Each Lockout Authorized Employee participating in a group lockout has the right to, and should, personally verify the effectiveness of the lockout procedure. A Lockout Authorized Employee who opts to verify the lockout may perform this verification only after affixing his or her personal lock, before performing service/maintenance work, and after verifying that no other employees will be adversely affected by the verification process.
When repair or maintenance work extends beyond one shift, Lockout Authorized Employees entering the work area must affix their locks in place before departing employees remove their locks or a comparable system of assuring the continuation of lockout conditions must be developed and used. Verification of the lockout must be performed on each shift before any Lockout Authorized Employee begins work. This verification must be performed by a Primary Lockout Authorized Employee for the oncoming shift. This does not reduce the right of any Lockout Authorized Employee to verify.
A Lockout Authorized Employee on campus or at the location where the lock is located retains the sole authority to remove his or her lock, tag, and any associated lockout devices. When an employee is unavailable to remove his or her lock and it is necessary to complete the lockout procedure and restart the machinery or equipment, the Lockout Authorized Employee's supervisor has the authority to remove the Lockout Authorized Employee's lock by following and completing the Emergency Lock Removal Form. In the case of Group Lockout situations, the Primary Lockout Authorized Employee must also participate in the Emergency Lock Removal Process.
The department must develop an emergency lock removal procedure that identifies supervisory Lockout Authorized Employees who will implement the procedure, whether locks will or will not be destroyed as part of the removal, and the use and control of second keys if used.
The intent of the Emergency Lock Removal process is to transfer the responsibility of the lockout procedure to another Lockout Authorized Employee. When the Emergency Lock Removal procedure has been implemented, the completed form must be maintained by the department for five (5) years.
Environmental Health & Safety, in conjunction with supervisors and designated departmental safety coordinators, will conduct an annual review of each workgroup that performs lockout/tagout activities within the scope of this program to correct any deficiencies or inadequacies identified. Annual reviews shall be performed on written Energy Control Procedures for employees using such procedures during their annual safety evaluation. Environmental Health & Safety will retain information for reviews for 5 years.
General Lockout/Tagout Procedure
This general lockout/tagout procedure can be followed for simple hazardous energy sources on machinery/equipment/systems. Before work can begin on the actual system, the Lockout/Tagout Authorized Person must ensure that certain steps are completed.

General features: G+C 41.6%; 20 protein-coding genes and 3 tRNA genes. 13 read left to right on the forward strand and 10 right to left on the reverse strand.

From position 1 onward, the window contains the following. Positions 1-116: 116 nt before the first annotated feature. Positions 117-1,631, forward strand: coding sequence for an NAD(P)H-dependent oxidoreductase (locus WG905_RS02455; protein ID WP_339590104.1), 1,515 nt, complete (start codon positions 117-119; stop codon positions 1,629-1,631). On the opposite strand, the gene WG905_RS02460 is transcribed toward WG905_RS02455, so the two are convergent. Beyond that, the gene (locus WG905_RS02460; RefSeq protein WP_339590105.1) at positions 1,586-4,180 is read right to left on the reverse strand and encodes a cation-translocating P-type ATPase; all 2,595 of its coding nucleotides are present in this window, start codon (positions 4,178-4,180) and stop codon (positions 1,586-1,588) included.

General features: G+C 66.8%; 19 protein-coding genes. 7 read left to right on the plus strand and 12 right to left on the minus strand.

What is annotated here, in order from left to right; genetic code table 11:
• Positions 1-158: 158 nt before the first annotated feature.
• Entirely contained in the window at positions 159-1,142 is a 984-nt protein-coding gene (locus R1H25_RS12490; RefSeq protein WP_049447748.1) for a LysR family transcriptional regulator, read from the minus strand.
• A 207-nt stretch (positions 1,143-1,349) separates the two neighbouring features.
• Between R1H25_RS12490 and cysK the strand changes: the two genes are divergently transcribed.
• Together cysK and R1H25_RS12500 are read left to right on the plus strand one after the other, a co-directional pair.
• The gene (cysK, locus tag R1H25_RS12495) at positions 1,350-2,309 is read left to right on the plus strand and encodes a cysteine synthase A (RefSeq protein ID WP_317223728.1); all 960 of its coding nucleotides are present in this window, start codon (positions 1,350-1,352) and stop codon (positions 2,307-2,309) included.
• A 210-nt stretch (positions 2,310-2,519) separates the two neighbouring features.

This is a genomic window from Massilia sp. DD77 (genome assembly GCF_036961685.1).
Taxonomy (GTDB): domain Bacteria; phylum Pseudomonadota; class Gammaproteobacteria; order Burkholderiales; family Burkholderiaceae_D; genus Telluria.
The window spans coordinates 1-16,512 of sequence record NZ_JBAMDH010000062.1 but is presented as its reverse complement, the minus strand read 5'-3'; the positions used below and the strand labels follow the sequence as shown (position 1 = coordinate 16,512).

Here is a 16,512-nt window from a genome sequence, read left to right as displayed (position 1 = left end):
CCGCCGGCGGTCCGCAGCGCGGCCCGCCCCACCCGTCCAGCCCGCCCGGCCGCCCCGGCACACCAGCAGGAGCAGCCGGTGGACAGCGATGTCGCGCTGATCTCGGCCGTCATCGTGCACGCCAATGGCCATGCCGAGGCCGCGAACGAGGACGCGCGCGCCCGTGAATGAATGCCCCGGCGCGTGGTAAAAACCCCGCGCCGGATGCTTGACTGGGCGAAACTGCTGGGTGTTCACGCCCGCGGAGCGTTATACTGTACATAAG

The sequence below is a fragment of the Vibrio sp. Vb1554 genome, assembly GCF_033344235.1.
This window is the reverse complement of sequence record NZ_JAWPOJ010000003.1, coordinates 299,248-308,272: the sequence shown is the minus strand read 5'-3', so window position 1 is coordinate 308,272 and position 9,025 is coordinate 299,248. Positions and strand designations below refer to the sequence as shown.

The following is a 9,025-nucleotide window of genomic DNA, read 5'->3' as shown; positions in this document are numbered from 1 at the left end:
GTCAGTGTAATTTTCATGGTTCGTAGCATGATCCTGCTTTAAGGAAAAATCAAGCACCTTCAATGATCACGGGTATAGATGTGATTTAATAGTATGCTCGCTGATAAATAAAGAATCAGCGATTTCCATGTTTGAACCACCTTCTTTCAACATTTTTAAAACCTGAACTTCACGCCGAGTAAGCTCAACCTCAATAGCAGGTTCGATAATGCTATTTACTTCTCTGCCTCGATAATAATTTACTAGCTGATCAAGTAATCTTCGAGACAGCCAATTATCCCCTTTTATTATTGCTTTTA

- Notify all parties who will be affected by the shutdown or de-energization of the machine/equipment/system. Notification must include the purpose of the work, instruction for personnel in the area not to attempt to remove or bypass locks, tags, devices, and instruction not to attempt to restart the machine, equipment, or system.
- Identify all energy sources of the machine, equipment, or system prior to beginning work.
- If electricity is the only energy source (including no stored energy) and the machine or equipment has a plug connection, the authorized person may proceed with servicing or maintenance activities provided that the machine/equipment is unplugged and the plug is under the exclusive control of the authorized person.
- If there is more than one energy type (e.g. hydraulic, pneumatic, electrical, gravity, etc.) or form (e.g. active, stored), an Energy Control Procedure must be developed and used.
- If work will be performed on or near energized electrical systems, additional protocols are required.
- Shutdown the machine/equipment according to the manufacturer's recommendations or safe, or properly de-energize the electrical system.
- Isolate all energy sources at the disconnect switch, circuit breaker, or by using an appropriate blocking device. If the energy source cannot be isolated, or if the energy isolation device is not lockable, contact Environmental Health & Safety for support.
- Apply lockout device(s), lock(s), and tag(s) to the energy isolating device in a manner that will secure energy in a de-energized state.
- Verify that the energy source(s) are actually isolated by attempting to start the machine, checking pressure gauges, using electrical testing equipment to prove the absence of voltage, or visually inspecting blocking devices). If the machine/equipment/system is still energized, do not begin work. Make sure that all steps have been performed correctly up to this point. If de-energization cannot be verified on the second attempt, assistance may be needed from an Electrical Qualified Person or another knowledgeable person. Notify your supervisor or Environmental Health & Safety for support.